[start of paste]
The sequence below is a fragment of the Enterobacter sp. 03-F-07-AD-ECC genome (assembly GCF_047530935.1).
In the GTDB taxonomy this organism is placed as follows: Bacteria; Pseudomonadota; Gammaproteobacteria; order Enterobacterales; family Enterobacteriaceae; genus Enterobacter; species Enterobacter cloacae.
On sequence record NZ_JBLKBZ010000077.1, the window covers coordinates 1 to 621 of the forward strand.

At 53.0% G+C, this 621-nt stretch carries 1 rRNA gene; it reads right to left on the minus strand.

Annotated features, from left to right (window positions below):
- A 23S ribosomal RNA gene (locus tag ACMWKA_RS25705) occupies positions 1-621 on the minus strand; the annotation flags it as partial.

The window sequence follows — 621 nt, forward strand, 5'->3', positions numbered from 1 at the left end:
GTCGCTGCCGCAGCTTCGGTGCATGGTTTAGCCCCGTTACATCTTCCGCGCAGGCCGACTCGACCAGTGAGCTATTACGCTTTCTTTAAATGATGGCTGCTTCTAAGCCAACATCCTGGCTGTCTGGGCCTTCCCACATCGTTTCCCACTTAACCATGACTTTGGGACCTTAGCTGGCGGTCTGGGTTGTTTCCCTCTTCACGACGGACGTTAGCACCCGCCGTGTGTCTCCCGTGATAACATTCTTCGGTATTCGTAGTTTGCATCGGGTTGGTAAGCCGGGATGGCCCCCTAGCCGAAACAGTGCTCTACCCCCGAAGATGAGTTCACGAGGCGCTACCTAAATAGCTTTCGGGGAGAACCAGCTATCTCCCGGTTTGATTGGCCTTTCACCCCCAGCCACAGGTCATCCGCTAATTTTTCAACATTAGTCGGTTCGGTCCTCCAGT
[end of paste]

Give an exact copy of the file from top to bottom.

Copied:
The sequence below is a fragment of the Enterobacter sp. 03-F-07-AD-ECC genome (assembly GCF_047530935.1).
In the GTDB taxonomy this organism is placed as follows: Bacteria; Pseudomonadota; Gammaproteobacteria; order Enterobacterales; family Enterobacteriaceae; genus Enterobacter; species Enterobacter cloacae.
On sequence record NZ_JBLKBZ010000077.1, the window covers coordinates 1 to 621 of the forward strand.

At 53.0% G+C, this 621-nt stretch carries 1 rRNA gene; it reads right to left on the minus strand.

Annotated features, from left to right (window positions below):
- A 23S ribosomal RNA gene (locus tag ACMWKA_RS25705) occupies positions 1-621 on the minus strand; the annotation flags it as partial.

The window sequence follows — 621 nt, forward strand, 5'->3', positions numbered from 1 at the left end:
GTCGCTGCCGCAGCTTCGGTGCATGGTTTAGCCCCGTTACATCTTCCGCGCAGGCCGACTCGACCAGTGAGCTATTACGCTTTCTTTAAATGATGGCTGCTTCTAAGCCAACATCCTGGCTGTCTGGGCCTTCCCACATCGTTTCCCACTTAACCATGACTTTGGGACCTTAGCTGGCGGTCTGGGTTGTTTCCCTCTTCACGACGGACGTTAGCACCCGCCGTGTGTCTCCCGTGATAACATTCTTCGGTATTCGTAGTTTGCATCGGGTTGGTAAGCCGGGATGGCCCCCTAGCCGAAACAGTGCTCTACCCCCGAAGATGAGTTCACGAGGCGCTACCTAAATAGCTTTCGGGGAGAACCAGCTATCTCCCGGTTTGATTGGCCTTTCACCCCCAGCCACAGGTCATCCGCTAATTTTTCAACATTAGTCGGTTCGGTCCTCCAGT